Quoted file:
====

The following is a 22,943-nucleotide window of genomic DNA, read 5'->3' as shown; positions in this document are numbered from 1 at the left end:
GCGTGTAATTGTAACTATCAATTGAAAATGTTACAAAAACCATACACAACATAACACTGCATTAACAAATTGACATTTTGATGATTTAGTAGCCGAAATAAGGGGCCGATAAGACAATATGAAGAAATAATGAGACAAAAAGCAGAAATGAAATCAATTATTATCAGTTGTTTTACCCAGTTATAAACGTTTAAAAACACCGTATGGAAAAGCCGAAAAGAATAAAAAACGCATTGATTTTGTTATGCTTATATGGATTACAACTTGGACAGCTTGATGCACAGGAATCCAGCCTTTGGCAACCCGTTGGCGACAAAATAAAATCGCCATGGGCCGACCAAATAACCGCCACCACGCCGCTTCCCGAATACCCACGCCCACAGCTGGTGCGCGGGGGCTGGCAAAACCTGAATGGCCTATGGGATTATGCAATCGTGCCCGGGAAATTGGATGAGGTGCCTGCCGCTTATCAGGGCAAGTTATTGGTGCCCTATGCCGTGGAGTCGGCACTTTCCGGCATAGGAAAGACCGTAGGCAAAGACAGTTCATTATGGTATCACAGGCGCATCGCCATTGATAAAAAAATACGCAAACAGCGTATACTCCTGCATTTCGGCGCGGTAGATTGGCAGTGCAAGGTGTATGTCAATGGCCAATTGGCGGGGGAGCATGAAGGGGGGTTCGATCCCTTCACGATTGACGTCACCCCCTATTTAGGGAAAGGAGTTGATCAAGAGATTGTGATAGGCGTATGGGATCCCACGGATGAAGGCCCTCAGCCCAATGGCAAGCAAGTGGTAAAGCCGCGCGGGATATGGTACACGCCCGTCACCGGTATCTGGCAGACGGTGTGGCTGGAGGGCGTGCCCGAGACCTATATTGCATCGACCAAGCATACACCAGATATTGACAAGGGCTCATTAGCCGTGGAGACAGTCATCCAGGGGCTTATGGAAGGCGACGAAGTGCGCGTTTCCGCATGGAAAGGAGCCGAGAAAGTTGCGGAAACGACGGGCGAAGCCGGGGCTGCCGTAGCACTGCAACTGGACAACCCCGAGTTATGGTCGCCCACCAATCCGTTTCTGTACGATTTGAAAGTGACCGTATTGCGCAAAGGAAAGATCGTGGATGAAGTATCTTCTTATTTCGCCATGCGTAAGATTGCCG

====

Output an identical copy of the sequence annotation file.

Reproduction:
The following is a 22,943-nucleotide window of genomic DNA, read 5'->3' as shown; positions in this document are numbered from 1 at the left end:
GCGTGTAATTGTAACTATCAATTGAAAATGTTACAAAAACCATACACAACATAACACTGCATTAACAAATTGACATTTTGATGATTTAGTAGCCGAAATAAGGGGCCGATAAGACAATATGAAGAAATAATGAGACAAAAAGCAGAAATGAAATCAATTATTATCAGTTGTTTTACCCAGTTATAAACGTTTAAAAACACCGTATGGAAAAGCCGAAAAGAATAAAAAACGCATTGATTTTGTTATGCTTATATGGATTACAACTTGGACAGCTTGATGCACAGGAATCCAGCCTTTGGCAACCCGTTGGCGACAAAATAAAATCGCCATGGGCCGACCAAATAACCGCCACCACGCCGCTTCCCGAATACCCACGCCCACAGCTGGTGCGCGGGGGCTGGCAAAACCTGAATGGCCTATGGGATTATGCAATCGTGCCCGGGAAATTGGATGAGGTGCCTGCCGCTTATCAGGGCAAGTTATTGGTGCCCTATGCCGTGGAGTCGGCACTTTCCGGCATAGGAAAGACCGTAGGCAAAGACAGTTCATTATGGTATCACAGGCGCATCGCCATTGATAAAAAAATACGCAAACAGCGTATACTCCTGCATTTCGGCGCGGTAGATTGGCAGTGCAAGGTGTATGTCAATGGCCAATTGGCGGGGGAGCATGAAGGGGGGTTCGATCCCTTCACGATTGACGTCACCCCCTATTTAGGGAAAGGAGTTGATCAAGAGATTGTGATAGGCGTATGGGATCCCACGGATGAAGGCCCTCAGCCCAATGGCAAGCAAGTGGTAAAGCCGCGCGGGATATGGTACACGCCCGTCACCGGTATCTGGCAGACGGTGTGGCTGGAGGGCGTGCCCGAGACCTATATTGCATCGACCAAGCATACACCAGATATTGACAAGGGCTCATTAGCCGTGGAGACAGTCATCCAGGGGCTTATGGAAGGCGACGAAGTGCGCGTTTCCGCATGGAAAGGAGCCGAGAAAGTTGCGGAAACGACGGGCGAAGCCGGGGCTGCCGTAGCACTGCAACTGGACAACCCCGAGTTATGGTCGCCCACCAATCCGTTTCTGTACGATTTGAAAGTGACCGTATTGCGCAAAGGAAAGATCGTGGATGAAGTATCTTCTTATTTCGCCATGCGTAAGATTGCCG